Some Sarcomas May Require Long-Term Follow-Up

July 9, 2014
Leah Lawrence
Leah Lawrence

Although rare, long-term recurrence of soft-tissue sarcoma is possible, and patients with retroperitoneal, very large sarcomas, or high-grade disease should undergo long-term follow-up to detect late disease recurrence.

Although rare, long-term recurrence of soft-tissue sarcoma is possible, and patients with retroperitoneal, very large sarcomas, or high-grade tumors should undergo long-term follow-up to detect late disease recurrence, according to the results of a European study published in Cancer.

“In addition to current European Society for Medical Oncology recommendations for the first 5 years, we suggest that patients with retroperitoneal sarcoma and patients with high-grade tumors be followed biannually for up to 10 years,” wrote Maud Toulmonde, MD, from the department of medicine, Bergonie Institute, Bordeaux, France, and colleagues.

Data from the study also indicated that patients with grade 1 non-retroperitoneal disease do not need long-term follow-up.

Toulmonde and colleagues conducted this retrospective study to determine if any prognostic factors for late and metastatic soft-tissue sarcoma recurrence could be identified.

“The diversity of soft-tissue sarcoma in terms of anatomic location, histology, and biological behavior makes global analysis inappropriate,” the researchers wrote. “Early diagnosis of local recurrence or metastatic recurrence can lead to aggressive treatments with curative intent and prolonged survival in selected patients.”

The researchers analyzed data from 719 patients from the French Sarcoma Group database who were alive and disease free at least 5 years after initial disease management. They looked at the cumulative probability of late and metastatic disease with death as a competing event. Patients in the study were followed for a median of 9.1 years.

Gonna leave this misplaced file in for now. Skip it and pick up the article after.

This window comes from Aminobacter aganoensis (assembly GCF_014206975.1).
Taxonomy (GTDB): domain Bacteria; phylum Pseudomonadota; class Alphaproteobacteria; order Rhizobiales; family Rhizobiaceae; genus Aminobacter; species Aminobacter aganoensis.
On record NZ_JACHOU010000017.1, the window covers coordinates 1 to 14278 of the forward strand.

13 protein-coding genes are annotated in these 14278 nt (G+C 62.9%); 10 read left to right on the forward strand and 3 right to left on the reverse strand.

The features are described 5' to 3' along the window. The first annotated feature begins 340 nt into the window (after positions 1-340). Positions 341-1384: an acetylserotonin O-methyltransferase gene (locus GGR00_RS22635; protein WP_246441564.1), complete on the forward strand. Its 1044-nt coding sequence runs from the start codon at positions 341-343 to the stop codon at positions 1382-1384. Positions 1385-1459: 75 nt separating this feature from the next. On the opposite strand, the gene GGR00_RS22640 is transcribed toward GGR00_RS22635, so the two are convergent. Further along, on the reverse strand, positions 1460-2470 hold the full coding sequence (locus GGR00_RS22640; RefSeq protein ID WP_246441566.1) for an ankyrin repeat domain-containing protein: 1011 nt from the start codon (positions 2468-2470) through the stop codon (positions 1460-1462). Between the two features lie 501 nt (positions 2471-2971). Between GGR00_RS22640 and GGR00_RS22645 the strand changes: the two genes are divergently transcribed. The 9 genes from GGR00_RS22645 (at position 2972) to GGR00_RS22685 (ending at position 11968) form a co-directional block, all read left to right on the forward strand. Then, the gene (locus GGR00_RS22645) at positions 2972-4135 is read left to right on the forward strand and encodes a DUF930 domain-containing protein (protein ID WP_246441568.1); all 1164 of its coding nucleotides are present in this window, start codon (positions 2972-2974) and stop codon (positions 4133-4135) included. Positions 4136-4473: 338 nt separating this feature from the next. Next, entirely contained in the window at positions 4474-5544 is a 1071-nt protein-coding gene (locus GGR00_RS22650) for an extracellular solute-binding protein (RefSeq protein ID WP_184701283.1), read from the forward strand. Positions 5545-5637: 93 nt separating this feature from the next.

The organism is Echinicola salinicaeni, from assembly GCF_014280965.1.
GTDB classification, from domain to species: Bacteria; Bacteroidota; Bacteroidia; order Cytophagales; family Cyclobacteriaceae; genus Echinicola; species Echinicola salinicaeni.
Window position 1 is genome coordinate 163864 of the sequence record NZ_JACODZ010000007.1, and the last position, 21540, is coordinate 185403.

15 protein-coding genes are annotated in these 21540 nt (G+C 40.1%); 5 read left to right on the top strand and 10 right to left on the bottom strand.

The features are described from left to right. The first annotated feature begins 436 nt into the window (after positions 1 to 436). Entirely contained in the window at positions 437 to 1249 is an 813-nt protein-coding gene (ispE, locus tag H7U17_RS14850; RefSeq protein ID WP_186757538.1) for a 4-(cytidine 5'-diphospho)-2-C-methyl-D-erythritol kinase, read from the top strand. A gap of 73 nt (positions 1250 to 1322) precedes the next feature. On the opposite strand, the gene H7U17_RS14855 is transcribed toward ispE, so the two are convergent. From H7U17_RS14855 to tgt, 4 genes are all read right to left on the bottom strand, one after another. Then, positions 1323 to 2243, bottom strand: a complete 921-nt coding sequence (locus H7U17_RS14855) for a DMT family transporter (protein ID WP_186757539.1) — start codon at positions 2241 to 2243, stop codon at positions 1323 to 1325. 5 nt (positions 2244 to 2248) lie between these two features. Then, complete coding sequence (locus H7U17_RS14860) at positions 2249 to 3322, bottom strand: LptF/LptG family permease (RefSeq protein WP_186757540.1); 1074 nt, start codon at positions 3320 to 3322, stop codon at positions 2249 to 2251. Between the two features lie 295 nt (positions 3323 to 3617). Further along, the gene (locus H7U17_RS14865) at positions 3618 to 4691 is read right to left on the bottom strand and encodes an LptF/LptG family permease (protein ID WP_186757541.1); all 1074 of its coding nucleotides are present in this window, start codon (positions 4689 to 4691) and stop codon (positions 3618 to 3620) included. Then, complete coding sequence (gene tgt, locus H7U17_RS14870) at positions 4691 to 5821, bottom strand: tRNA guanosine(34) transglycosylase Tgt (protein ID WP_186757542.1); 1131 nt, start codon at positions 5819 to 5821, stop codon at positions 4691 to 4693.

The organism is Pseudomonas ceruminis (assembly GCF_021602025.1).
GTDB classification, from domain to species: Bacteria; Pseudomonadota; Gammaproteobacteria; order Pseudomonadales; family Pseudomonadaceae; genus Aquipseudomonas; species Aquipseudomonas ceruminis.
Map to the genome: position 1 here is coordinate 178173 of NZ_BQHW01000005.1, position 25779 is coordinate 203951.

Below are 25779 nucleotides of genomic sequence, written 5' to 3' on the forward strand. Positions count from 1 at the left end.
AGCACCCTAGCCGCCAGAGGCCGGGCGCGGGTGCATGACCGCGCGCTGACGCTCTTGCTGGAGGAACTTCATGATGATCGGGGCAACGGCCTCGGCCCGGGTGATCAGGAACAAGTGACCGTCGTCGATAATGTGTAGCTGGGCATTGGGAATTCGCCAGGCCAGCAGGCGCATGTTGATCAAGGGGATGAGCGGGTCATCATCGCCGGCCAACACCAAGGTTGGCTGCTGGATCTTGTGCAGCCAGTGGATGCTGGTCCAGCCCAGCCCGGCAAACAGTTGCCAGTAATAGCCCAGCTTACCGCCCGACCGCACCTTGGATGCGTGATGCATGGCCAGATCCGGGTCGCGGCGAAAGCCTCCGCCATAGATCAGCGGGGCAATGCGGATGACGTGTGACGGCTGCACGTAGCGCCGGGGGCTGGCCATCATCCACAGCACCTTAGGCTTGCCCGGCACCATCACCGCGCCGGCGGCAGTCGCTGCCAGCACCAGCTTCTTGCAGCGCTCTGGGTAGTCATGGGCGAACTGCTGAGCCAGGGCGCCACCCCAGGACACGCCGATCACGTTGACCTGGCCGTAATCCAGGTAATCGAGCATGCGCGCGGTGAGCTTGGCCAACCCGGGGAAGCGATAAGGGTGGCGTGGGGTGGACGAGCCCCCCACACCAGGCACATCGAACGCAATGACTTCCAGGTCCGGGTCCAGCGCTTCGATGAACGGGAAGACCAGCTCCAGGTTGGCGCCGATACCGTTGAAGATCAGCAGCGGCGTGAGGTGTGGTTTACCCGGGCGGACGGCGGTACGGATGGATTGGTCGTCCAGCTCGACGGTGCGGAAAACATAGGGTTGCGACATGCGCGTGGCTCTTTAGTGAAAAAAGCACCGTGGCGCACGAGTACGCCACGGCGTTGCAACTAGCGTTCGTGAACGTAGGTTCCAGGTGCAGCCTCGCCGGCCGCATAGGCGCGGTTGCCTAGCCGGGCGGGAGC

At the time of the analysis, 67 patients (9.3%) had developed late local disease recurrence and 42 patients (5.8%) had developed late metastatic disease recurrence.

Multivariate analysis of the data revealed that internal trunk location (hazard ratio [HR] = 3.9; 95% CI, 2.2-6.7; P < .001) and tumor size larger than 100 mm (HR = 2.1; 95% CI, 1.1-4; P = .035) were independently associated with an increased risk for late local recurrence. Late local recurrence occurred in 25% of patients with internal trunk sarcoma and 14% of patients with a tumor larger than 100 mm.

“Retroperitoneal sarcomas share both negative prognostic features for local recurrence,” the researchers wrote. “More specifically, retroperitoneal liposarcomas, especially when well differentiated, can have a very indolent course interspersed with iterative recurrences.”

The likelihood of late metastatic recurrence was independently linked with tumor grade greater than 1 (HR=4.7; 95% CI, 1.1-2.1; P=.04).

“Although the majority of metastatic recurrences occur within 2 years from the time of the initial diagnosis, the data from the current study indicate that 1 in 14 patients with high-grade soft-tissue sarcoma who was free of recurrence at 5 years developed a late metastatic recurrence,” the researchers wrote. “One mechanism that could explain the late recurrence of high grade, highly proliferating tumors is tumor dormancy.”